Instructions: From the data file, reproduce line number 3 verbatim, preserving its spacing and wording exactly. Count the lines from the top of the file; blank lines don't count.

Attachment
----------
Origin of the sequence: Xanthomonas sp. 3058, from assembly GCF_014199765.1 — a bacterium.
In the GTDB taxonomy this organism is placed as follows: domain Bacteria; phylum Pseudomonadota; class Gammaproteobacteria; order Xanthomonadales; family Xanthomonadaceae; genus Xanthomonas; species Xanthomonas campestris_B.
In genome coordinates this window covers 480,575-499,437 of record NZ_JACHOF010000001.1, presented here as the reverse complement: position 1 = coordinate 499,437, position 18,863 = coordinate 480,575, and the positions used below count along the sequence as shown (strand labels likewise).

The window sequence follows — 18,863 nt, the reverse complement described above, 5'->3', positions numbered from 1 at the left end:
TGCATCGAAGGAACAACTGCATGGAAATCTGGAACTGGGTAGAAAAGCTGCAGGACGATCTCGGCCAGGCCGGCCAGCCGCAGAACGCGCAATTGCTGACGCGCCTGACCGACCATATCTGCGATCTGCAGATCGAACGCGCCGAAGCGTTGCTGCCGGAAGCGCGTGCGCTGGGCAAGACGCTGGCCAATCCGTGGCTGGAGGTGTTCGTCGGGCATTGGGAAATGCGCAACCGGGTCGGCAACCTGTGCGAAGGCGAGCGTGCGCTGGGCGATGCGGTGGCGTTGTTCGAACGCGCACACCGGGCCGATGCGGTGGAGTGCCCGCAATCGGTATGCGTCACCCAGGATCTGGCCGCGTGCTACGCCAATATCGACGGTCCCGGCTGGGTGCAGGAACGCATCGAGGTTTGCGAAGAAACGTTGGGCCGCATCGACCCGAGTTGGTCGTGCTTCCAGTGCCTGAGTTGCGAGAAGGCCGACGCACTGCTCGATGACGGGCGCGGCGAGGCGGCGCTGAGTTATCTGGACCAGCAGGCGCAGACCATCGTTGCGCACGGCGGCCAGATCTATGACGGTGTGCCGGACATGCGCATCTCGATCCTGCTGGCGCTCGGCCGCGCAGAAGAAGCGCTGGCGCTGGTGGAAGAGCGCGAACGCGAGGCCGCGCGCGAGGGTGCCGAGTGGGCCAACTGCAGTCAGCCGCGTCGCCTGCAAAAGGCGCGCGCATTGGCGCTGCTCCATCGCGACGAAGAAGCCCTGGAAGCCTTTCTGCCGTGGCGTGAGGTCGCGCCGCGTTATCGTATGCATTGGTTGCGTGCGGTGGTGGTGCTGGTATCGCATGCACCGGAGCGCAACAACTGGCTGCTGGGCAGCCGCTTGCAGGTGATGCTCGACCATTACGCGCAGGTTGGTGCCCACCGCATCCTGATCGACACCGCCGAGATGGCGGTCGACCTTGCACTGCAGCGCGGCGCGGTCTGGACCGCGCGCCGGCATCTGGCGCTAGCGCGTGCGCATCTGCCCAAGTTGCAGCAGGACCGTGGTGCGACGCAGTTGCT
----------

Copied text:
In genome coordinates this window covers 480,575-499,437 of record NZ_JACHOF010000001.1, presented here as the reverse complement: position 1 = coordinate 499,437, position 18,863 = coordinate 480,575, and the positions used below count along the sequence as shown (strand labels likewise).